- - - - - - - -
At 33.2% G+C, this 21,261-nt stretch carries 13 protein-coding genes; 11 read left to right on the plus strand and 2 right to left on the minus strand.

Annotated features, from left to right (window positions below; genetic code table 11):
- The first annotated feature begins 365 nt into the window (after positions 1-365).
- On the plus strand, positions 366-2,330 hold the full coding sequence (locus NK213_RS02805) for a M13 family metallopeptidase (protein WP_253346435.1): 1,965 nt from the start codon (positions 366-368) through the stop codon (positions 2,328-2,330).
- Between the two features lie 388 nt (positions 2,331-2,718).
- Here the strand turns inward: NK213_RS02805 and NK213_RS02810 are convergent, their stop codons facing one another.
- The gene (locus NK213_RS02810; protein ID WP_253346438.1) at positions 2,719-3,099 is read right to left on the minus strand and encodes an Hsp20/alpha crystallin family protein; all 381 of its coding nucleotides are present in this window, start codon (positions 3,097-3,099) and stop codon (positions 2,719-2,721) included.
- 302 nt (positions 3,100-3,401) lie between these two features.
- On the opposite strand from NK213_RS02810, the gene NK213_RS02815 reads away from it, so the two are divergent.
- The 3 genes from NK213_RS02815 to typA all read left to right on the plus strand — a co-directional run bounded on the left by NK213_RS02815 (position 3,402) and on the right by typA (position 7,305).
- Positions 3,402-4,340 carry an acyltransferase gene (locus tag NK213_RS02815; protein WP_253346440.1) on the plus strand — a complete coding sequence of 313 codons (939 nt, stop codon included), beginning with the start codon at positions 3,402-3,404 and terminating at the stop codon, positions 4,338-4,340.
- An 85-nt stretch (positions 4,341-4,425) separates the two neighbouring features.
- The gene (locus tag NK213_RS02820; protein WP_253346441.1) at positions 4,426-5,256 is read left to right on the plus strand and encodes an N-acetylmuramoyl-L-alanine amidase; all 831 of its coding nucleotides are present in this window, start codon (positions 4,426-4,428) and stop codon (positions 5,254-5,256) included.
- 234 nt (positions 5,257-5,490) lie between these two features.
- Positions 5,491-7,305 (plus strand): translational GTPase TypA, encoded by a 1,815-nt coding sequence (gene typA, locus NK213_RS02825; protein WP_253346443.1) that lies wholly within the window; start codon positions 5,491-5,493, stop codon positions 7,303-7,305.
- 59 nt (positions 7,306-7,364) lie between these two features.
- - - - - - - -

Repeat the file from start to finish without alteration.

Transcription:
At 33.2% G+C, this 21,261-nt stretch carries 13 protein-coding genes; 11 read left to right on the plus strand and 2 right to left on the minus strand.

Annotated features, from left to right (window positions below; genetic code table 11):
- The first annotated feature begins 365 nt into the window (after positions 1-365).
- On the plus strand, positions 366-2,330 hold the full coding sequence (locus NK213_RS02805) for a M13 family metallopeptidase (protein WP_253346435.1): 1,965 nt from the start codon (positions 366-368) through the stop codon (positions 2,328-2,330).
- Between the two features lie 388 nt (positions 2,331-2,718).
- Here the strand turns inward: NK213_RS02805 and NK213_RS02810 are convergent, their stop codons facing one another.
- The gene (locus NK213_RS02810; protein ID WP_253346438.1) at positions 2,719-3,099 is read right to left on the minus strand and encodes an Hsp20/alpha crystallin family protein; all 381 of its coding nucleotides are present in this window, start codon (positions 3,097-3,099) and stop codon (positions 2,719-2,721) included.
- 302 nt (positions 3,100-3,401) lie between these two features.
- On the opposite strand from NK213_RS02810, the gene NK213_RS02815 reads away from it, so the two are divergent.
- The 3 genes from NK213_RS02815 to typA all read left to right on the plus strand — a co-directional run bounded on the left by NK213_RS02815 (position 3,402) and on the right by typA (position 7,305).
- Positions 3,402-4,340 carry an acyltransferase gene (locus tag NK213_RS02815; protein WP_253346440.1) on the plus strand — a complete coding sequence of 313 codons (939 nt, stop codon included), beginning with the start codon at positions 3,402-3,404 and terminating at the stop codon, positions 4,338-4,340.
- An 85-nt stretch (positions 4,341-4,425) separates the two neighbouring features.
- The gene (locus tag NK213_RS02820; protein WP_253346441.1) at positions 4,426-5,256 is read left to right on the plus strand and encodes an N-acetylmuramoyl-L-alanine amidase; all 831 of its coding nucleotides are present in this window, start codon (positions 4,426-4,428) and stop codon (positions 5,254-5,256) included.
- 234 nt (positions 5,257-5,490) lie between these two features.
- Positions 5,491-7,305 (plus strand): translational GTPase TypA, encoded by a 1,815-nt coding sequence (gene typA, locus NK213_RS02825; protein WP_253346443.1) that lies wholly within the window; start codon positions 5,491-5,493, stop codon positions 7,303-7,305.
- 59 nt (positions 7,306-7,364) lie between these two features.